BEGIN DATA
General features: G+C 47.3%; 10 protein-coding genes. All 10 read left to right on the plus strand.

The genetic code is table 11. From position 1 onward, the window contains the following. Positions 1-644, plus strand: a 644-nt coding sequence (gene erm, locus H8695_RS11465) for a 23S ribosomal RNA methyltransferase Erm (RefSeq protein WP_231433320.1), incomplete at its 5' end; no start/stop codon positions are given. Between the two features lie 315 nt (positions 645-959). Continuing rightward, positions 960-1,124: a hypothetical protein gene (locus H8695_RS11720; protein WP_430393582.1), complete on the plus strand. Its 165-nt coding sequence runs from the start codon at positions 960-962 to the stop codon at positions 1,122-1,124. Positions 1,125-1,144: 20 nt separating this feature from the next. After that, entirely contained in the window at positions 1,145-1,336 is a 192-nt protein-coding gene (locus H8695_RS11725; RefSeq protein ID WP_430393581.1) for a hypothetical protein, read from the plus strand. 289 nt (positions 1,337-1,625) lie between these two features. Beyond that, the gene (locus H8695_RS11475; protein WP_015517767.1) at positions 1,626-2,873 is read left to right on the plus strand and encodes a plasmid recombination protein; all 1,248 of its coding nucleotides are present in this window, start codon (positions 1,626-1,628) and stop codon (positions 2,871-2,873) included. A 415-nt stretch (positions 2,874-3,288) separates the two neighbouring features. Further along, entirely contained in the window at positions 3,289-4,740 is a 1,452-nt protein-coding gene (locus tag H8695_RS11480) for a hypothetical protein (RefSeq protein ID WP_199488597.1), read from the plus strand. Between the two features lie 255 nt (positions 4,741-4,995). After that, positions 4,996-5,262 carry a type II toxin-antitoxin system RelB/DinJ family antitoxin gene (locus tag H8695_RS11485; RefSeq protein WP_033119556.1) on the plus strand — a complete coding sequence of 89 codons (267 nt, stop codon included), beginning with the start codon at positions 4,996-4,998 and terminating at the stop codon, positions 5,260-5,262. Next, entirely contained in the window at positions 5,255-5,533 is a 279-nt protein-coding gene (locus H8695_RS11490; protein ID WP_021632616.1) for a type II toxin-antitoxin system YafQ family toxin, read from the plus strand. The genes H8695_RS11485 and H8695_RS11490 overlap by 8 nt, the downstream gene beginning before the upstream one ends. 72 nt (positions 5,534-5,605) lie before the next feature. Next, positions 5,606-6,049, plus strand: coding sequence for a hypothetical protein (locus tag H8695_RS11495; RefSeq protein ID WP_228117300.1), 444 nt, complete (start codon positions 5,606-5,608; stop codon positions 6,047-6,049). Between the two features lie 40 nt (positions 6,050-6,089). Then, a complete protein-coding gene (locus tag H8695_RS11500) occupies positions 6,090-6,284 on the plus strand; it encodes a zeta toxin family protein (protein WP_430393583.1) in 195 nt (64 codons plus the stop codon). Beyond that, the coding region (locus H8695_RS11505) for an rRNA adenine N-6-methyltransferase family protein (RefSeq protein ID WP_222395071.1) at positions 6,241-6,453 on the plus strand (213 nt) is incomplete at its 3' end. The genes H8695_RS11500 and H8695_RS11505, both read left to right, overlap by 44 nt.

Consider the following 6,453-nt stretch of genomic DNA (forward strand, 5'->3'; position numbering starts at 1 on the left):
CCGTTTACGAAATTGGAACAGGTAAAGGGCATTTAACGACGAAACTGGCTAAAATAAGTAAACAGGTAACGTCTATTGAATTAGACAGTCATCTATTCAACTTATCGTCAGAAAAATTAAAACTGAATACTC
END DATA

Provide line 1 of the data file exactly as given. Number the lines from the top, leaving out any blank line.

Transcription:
General features: G+C 47.3%; 10 protein-coding genes. All 10 read left to right on the plus strand.